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In blow to Trump, US Supreme Court won’t halt turnover of his tax records

In a significant defeat for former president Donald Trump, the US Supreme Court declines to step in to halt the turnover of his tax records to a New York state prosecutor.

The court’s action is the apparent culmination of a lengthy legal battle that had already reached the high court once before.

Trump’s tax records are not supposed to become public as part of prosecutors’ criminal investigation, but the high court’s action is a blow to Trump because he has long fought on so many fronts to keep his tax records shielded from view. The ongoing investigation the records are part of could also become an issue for Trump in his life after the presidency. Trump has called it “a fishing expedition” and “a continuation of the witch hunt — the greatest witch hunt in history.”

Then-US president Donald Trump gestures to the crowd as he arrives to speak at a campaign rally at Williams Arena in Greenville, NC, July 17, 2019. (AP Photo/Carolyn Kaster, File)

The Supreme Court waited months to act in the case. The last of the written briefs in the case was filed October 19. But a court that includes three Trump appointees waited through the election, Trump’s challenge to his defeat and a month after Trump left office before issuing its order.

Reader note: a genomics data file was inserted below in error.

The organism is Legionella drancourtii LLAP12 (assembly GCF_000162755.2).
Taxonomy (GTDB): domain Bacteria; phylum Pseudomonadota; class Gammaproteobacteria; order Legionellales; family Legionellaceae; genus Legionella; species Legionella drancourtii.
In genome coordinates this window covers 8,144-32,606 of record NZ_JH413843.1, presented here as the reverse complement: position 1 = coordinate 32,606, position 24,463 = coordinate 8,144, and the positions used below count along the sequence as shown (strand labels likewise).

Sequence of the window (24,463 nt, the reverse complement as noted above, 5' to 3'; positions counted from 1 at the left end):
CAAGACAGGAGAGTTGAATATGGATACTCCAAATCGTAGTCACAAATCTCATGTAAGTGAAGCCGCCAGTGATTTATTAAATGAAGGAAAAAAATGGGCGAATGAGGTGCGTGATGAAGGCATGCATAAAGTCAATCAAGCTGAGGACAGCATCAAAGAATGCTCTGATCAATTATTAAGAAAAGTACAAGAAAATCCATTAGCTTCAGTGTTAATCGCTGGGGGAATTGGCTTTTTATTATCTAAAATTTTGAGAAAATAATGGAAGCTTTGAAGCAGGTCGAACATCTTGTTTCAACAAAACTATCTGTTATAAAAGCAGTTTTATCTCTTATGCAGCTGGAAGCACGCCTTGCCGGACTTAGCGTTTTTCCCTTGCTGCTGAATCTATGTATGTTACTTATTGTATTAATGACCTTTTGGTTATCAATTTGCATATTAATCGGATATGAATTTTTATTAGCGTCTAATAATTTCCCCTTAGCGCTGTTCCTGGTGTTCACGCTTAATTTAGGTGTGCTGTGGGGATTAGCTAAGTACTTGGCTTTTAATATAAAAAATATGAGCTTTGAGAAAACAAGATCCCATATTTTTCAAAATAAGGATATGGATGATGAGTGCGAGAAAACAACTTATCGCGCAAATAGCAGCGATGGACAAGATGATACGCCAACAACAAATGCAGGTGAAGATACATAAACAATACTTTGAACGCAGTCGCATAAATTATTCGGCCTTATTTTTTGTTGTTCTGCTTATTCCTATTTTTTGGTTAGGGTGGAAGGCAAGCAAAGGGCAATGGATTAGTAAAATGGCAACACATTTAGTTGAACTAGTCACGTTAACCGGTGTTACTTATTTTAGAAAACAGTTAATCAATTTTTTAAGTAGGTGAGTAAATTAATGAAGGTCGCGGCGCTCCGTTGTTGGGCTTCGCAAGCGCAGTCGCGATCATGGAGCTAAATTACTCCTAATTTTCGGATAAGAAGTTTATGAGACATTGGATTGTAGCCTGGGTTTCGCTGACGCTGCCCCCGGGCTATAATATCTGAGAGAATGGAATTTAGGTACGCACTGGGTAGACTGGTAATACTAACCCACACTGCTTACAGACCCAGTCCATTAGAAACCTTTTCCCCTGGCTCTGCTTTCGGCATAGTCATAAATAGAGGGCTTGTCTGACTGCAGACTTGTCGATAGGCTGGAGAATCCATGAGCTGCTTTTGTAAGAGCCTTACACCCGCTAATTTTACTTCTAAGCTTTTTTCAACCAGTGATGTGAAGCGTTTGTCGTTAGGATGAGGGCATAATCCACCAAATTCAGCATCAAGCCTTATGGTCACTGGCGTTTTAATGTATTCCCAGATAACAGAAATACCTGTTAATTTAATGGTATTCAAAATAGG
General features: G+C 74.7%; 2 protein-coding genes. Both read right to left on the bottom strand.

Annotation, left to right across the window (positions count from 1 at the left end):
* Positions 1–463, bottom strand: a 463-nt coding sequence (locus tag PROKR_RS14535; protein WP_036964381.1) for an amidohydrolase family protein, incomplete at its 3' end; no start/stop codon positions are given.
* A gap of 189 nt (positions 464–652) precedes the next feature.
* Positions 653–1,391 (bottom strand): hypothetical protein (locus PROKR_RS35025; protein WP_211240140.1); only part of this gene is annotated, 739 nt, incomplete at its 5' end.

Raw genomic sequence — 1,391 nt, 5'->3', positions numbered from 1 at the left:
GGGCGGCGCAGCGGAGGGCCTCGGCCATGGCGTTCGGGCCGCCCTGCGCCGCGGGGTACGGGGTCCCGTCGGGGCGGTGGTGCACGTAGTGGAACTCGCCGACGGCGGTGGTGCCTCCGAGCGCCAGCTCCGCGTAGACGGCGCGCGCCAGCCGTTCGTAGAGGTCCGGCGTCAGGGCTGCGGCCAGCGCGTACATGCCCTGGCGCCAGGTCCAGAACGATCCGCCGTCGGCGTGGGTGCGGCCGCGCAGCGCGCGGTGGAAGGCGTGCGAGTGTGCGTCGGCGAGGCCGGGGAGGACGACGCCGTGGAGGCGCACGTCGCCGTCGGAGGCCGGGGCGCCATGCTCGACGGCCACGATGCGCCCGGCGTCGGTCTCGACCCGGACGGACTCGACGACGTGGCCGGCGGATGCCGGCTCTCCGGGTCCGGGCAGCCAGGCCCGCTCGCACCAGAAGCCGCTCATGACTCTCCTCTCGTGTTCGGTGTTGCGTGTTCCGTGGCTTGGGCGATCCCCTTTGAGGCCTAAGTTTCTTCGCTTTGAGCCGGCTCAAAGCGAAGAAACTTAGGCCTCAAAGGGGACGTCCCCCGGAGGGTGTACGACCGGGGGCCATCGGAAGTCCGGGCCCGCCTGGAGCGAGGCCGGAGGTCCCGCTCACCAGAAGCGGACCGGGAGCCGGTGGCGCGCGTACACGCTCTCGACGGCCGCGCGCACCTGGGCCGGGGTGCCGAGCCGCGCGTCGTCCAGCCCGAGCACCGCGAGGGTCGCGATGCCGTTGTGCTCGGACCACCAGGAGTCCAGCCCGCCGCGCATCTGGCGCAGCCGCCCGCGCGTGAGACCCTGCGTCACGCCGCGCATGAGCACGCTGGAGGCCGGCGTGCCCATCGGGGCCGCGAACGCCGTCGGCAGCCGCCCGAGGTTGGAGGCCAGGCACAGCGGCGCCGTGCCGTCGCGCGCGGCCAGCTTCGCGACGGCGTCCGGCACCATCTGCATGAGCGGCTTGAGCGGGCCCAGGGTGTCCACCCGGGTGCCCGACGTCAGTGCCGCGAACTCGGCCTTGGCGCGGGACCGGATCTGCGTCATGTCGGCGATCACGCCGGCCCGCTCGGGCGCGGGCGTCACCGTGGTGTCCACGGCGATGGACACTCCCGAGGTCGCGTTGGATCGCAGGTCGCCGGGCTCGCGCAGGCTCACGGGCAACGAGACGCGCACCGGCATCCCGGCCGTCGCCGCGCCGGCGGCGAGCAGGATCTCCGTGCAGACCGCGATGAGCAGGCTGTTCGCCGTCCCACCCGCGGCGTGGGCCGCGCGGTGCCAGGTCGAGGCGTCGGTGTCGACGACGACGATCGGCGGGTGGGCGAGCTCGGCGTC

The court offers no explanation for the delay, and the legal issue before the justices did not involve whether Trump was due any special deference because he was president.

The court’s order is a win for Manhattan District Attorney Cyrus Vance Jr., who has been seeking Trump’s tax records since 2019 as part of an investigation. Vance, a Democrat, had subpoenaed the records from the Mazars accounting firm that has long done work for Trump and his businesses. Mazars has said it would comply with the subpoena, but Trump, a Republican, sued to block the records’ release.

Vance’s office had said it would be free to enforce the subpoena and obtain the records in the event the Supreme Court declined to step in and halt the records’ turnover, but it was unclear when that might happen. In a three-word statement, Vance on Monday says only: “The work continues.”

Representatives for Trump do not immediately respond to a request for comment.

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